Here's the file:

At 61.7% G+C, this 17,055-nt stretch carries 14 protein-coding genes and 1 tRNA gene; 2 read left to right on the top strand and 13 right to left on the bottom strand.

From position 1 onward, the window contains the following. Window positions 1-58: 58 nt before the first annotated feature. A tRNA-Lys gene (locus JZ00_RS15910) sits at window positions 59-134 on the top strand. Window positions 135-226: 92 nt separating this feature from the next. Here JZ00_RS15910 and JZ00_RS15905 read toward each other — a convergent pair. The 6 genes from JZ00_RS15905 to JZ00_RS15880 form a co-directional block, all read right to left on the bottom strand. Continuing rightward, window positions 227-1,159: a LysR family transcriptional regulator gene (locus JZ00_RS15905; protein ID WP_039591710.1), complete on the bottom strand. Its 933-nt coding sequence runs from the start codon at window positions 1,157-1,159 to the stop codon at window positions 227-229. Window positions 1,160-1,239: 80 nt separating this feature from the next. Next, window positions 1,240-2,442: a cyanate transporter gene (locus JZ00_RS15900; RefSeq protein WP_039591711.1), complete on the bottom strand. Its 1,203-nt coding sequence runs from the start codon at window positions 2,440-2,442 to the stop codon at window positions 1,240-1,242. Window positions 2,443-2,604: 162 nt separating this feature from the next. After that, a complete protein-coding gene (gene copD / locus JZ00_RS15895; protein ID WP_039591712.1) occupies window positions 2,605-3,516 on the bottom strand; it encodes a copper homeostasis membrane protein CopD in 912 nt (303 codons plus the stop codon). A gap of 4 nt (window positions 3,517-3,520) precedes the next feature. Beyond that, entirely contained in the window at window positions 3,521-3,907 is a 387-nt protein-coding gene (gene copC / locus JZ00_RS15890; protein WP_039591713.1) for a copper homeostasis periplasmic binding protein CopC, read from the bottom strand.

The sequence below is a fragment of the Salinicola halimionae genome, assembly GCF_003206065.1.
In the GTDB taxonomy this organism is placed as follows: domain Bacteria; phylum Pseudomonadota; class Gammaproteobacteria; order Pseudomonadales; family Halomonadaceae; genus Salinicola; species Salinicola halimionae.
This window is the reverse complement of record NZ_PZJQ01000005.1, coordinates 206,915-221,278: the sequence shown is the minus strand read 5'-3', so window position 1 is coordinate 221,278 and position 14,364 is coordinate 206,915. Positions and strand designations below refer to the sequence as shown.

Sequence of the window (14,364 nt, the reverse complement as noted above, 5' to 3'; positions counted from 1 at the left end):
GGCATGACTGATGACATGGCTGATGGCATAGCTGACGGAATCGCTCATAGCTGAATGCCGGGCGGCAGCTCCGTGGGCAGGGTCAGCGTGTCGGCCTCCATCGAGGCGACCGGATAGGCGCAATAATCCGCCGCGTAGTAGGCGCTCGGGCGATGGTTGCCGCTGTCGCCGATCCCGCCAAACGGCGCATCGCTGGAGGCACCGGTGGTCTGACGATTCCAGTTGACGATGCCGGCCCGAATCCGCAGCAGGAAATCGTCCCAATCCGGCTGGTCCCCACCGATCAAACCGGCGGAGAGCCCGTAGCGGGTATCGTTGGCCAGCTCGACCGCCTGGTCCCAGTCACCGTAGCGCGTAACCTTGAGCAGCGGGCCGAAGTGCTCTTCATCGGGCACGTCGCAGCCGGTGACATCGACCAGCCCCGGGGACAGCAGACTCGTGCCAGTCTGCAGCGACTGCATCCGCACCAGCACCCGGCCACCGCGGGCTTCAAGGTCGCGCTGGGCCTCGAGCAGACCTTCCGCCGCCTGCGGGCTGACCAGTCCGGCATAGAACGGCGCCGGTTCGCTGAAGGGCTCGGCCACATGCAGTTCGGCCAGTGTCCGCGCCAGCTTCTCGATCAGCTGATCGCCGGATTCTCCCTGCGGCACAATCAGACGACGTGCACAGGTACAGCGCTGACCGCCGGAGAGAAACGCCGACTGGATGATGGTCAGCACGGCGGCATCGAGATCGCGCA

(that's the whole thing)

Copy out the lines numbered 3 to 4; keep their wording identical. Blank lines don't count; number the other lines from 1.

The sequence below is a fragment of the Salinicola halimionae genome, assembly GCF_003206065.1.
In the GTDB taxonomy this organism is placed as follows: domain Bacteria; phylum Pseudomonadota; class Gammaproteobacteria; order Pseudomonadales; family Halomonadaceae; genus Salinicola; species Salinicola halimionae.